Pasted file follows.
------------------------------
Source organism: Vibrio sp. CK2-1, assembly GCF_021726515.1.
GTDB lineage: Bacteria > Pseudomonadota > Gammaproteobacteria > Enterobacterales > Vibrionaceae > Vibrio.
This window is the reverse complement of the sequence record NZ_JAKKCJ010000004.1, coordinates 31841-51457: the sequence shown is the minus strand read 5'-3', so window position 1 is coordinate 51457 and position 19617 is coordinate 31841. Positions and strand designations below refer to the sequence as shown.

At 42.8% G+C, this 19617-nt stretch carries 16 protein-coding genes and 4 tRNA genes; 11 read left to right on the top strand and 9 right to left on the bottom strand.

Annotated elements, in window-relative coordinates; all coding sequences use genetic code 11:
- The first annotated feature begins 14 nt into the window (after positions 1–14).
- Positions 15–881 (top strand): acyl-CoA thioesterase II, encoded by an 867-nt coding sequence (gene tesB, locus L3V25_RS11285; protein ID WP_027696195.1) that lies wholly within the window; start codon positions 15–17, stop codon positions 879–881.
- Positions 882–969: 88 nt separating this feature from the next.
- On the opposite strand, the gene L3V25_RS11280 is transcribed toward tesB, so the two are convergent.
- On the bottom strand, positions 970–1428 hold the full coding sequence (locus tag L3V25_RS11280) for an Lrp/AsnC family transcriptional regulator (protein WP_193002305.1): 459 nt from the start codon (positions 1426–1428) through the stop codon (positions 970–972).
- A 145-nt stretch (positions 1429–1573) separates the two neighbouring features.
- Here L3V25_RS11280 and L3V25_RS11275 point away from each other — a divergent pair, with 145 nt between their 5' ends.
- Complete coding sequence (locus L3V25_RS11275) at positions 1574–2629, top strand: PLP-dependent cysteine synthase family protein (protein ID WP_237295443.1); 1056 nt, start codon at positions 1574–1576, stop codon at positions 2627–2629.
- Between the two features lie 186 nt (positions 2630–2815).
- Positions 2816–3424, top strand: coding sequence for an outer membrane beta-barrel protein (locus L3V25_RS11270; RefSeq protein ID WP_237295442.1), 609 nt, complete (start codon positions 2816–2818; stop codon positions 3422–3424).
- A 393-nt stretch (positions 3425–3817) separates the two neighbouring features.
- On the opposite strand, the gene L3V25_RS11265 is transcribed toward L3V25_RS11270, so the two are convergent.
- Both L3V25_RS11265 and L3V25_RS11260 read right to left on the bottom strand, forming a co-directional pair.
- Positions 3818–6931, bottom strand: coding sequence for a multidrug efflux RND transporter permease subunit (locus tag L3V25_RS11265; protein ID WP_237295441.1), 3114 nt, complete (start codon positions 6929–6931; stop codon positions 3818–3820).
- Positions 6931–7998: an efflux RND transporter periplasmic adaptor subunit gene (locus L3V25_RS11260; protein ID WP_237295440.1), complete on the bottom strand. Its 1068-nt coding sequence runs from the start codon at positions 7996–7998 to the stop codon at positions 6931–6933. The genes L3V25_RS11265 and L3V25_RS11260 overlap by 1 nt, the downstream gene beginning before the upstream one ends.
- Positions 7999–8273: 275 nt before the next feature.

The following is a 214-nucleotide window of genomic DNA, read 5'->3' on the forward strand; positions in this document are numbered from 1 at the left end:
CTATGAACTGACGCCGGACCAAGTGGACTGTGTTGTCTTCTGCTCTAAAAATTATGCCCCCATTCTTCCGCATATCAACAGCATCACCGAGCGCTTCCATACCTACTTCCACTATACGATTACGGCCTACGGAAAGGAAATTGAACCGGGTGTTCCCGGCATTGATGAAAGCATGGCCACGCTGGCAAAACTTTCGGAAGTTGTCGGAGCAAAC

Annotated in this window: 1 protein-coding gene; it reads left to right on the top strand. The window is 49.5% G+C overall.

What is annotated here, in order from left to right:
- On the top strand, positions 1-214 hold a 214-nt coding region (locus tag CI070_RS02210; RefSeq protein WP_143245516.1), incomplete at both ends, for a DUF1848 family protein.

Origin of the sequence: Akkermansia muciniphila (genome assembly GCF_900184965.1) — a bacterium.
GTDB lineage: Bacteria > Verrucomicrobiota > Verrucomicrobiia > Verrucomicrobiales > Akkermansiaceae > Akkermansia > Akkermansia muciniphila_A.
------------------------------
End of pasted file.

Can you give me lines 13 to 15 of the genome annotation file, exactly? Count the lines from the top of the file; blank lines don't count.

- Complete coding sequence (locus L3V25_RS11275) at positions 1574–2629, top strand: PLP-dependent cysteine synthase family protein (protein ID WP_237295443.1); 1056 nt, start codon at positions 1574–1576, stop codon at positions 2627–2629.
- Between the two features lie 186 nt (positions 2630–2815).
- Positions 2816–3424, top strand: coding sequence for an outer membrane beta-barrel protein (locus L3V25_RS11270; RefSeq protein ID WP_237295442.1), 609 nt, complete (start codon positions 2816–2818; stop codon positions 3422–3424).